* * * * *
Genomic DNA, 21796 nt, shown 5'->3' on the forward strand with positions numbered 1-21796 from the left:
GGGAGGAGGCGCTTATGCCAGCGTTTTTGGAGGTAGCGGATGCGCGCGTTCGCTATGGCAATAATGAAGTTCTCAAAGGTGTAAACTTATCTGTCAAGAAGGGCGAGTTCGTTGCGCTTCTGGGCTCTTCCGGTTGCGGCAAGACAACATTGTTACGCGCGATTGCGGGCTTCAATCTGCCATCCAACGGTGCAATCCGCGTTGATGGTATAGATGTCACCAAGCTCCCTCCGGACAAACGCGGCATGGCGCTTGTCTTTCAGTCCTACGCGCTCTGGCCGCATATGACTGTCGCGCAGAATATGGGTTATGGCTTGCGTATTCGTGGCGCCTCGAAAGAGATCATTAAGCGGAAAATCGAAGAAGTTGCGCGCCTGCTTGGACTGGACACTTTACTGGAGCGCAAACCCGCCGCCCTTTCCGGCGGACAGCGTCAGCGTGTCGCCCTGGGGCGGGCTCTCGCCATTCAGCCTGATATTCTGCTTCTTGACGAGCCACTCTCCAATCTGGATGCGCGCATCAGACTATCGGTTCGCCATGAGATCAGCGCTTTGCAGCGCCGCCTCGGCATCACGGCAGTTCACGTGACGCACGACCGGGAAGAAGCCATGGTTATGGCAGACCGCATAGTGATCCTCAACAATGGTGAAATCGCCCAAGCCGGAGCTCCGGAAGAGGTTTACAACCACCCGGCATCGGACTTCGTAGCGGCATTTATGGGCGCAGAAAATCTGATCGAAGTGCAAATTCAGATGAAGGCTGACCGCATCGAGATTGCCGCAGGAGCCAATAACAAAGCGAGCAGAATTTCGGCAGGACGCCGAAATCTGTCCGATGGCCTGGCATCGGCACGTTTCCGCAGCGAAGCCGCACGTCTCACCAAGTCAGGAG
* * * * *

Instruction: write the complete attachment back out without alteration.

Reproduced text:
Genomic DNA, 21796 nt, shown 5'->3' on the forward strand with positions numbered 1-21796 from the left:
GGGAGGAGGCGCTTATGCCAGCGTTTTTGGAGGTAGCGGATGCGCGCGTTCGCTATGGCAATAATGAAGTTCTCAAAGGTGTAAACTTATCTGTCAAGAAGGGCGAGTTCGTTGCGCTTCTGGGCTCTTCCGGTTGCGGCAAGACAACATTGTTACGCGCGATTGCGGGCTTCAATCTGCCATCCAACGGTGCAATCCGCGTTGATGGTATAGATGTCACCAAGCTCCCTCCGGACAAACGCGGCATGGCGCTTGTCTTTCAGTCCTACGCGCTCTGGCCGCATATGACTGTCGCGCAGAATATGGGTTATGGCTTGCGTATTCGTGGCGCCTCGAAAGAGATCATTAAGCGGAAAATCGAAGAAGTTGCGCGCCTGCTTGGACTGGACACTTTACTGGAGCGCAAACCCGCCGCCCTTTCCGGCGGACAGCGTCAGCGTGTCGCCCTGGGGCGGGCTCTCGCCATTCAGCCTGATATTCTGCTTCTTGACGAGCCACTCTCCAATCTGGATGCGCGCATCAGACTATCGGTTCGCCATGAGATCAGCGCTTTGCAGCGCCGCCTCGGCATCACGGCAGTTCACGTGACGCACGACCGGGAAGAAGCCATGGTTATGGCAGACCGCATAGTGATCCTCAACAATGGTGAAATCGCCCAAGCCGGAGCTCCGGAAGAGGTTTACAACCACCCGGCATCGGACTTCGTAGCGGCATTTATGGGCGCAGAAAATCTGATCGAAGTGCAAATTCAGATGAAGGCTGACCGCATCGAGATTGCCGCAGGAGCCAATAACAAAGCGAGCAGAATTTCGGCAGGACGCCGAAATCTGTCCGATGGCCTGGCATCGGCACGTTTCCGCAGCGAAGCCGCACGTCTCACCAAGTCAGGAG